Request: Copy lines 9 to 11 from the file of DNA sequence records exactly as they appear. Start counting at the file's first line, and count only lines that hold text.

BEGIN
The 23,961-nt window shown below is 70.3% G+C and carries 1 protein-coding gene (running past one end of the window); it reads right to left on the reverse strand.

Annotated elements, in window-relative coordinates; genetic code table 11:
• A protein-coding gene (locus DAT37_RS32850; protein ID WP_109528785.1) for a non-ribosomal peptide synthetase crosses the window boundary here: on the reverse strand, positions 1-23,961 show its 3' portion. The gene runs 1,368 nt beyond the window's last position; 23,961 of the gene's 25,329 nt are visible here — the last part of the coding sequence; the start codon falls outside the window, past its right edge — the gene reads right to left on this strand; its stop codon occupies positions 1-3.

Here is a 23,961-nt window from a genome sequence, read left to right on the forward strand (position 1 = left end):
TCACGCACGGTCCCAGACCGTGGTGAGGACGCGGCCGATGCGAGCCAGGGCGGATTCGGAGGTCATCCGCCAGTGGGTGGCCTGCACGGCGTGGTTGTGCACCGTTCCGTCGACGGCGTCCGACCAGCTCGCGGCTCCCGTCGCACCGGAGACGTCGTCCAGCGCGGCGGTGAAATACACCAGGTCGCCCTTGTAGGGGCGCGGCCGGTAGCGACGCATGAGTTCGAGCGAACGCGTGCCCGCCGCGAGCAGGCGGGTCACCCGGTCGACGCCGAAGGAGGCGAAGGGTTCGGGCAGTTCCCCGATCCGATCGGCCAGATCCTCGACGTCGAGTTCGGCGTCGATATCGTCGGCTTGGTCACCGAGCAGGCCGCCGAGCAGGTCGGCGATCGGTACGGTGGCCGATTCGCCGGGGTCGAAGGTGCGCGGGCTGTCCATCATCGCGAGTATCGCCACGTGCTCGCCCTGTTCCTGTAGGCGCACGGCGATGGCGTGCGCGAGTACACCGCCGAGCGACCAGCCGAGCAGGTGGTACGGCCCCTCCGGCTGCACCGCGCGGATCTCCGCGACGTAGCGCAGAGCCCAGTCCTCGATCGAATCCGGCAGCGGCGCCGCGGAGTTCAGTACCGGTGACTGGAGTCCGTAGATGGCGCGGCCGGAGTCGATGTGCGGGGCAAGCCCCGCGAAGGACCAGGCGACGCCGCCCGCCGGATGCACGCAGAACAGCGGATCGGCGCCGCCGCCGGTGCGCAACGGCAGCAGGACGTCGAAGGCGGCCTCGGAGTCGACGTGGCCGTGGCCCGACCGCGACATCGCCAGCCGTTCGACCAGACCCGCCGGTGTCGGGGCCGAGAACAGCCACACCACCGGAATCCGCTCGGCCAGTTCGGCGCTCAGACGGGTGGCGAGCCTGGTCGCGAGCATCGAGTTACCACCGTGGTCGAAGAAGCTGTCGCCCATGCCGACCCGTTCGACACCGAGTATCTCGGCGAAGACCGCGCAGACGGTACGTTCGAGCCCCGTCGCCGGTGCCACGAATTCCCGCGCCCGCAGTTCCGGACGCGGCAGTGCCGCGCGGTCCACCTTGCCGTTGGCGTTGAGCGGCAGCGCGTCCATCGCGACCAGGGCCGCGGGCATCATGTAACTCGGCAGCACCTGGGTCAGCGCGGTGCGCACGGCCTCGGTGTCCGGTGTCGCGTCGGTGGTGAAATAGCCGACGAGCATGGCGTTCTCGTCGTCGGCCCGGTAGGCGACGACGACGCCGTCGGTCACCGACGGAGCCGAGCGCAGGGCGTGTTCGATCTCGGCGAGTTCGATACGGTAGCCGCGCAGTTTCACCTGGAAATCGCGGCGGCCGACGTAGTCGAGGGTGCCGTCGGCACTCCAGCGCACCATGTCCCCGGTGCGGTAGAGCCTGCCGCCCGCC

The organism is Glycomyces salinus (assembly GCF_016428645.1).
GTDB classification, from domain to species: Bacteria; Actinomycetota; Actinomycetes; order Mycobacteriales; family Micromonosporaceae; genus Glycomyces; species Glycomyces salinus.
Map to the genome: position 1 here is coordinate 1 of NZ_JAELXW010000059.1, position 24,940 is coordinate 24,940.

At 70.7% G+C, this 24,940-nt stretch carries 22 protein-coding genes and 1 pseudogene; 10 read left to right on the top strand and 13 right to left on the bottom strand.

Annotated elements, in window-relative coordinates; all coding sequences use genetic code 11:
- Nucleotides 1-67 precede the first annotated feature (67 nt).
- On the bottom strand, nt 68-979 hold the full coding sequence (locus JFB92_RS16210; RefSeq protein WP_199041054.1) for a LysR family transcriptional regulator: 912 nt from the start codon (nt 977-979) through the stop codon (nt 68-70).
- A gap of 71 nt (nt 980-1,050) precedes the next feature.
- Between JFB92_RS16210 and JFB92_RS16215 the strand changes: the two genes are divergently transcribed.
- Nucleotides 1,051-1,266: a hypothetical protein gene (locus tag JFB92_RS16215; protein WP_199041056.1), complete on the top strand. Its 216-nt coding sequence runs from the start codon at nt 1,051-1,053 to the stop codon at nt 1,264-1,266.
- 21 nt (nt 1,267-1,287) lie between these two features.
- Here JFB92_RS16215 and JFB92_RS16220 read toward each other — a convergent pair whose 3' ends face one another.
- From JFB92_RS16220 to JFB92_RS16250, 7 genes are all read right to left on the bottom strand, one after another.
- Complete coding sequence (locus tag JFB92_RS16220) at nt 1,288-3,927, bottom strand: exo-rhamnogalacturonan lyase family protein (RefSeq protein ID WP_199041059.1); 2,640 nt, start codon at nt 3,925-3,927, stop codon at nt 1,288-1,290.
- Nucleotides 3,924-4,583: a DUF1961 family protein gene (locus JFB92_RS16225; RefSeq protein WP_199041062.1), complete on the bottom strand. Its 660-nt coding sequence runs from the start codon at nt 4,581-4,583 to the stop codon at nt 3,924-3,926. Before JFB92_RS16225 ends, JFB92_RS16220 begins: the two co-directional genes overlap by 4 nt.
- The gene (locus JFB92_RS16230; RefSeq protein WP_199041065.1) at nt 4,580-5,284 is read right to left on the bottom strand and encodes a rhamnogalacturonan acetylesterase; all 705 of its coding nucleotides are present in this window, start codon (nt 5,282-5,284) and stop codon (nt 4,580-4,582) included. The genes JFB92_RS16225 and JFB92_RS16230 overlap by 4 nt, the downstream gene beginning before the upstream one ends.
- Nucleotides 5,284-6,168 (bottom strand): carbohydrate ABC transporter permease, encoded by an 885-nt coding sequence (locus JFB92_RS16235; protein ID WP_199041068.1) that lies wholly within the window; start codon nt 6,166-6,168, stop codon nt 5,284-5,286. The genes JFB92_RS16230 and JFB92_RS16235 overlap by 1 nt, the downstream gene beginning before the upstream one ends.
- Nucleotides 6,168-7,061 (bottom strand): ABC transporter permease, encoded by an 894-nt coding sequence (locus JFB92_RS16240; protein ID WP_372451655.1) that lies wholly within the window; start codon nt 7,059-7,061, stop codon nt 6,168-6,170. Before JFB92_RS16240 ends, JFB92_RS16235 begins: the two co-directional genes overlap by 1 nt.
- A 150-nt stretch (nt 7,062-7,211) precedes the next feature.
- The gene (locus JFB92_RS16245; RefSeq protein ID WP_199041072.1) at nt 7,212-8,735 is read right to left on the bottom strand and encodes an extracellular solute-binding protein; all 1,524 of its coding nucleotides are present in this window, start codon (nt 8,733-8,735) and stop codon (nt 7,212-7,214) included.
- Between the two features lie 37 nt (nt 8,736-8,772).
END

At 70.7% G+C, this 24,940-nt stretch carries 22 protein-coding genes and 1 pseudogene; 10 read left to right on the top strand and 13 right to left on the bottom strand.

Annotated elements, in window-relative coordinates; all coding sequences use genetic code 11:
- Nucleotides 1-67 precede the first annotated feature (67 nt).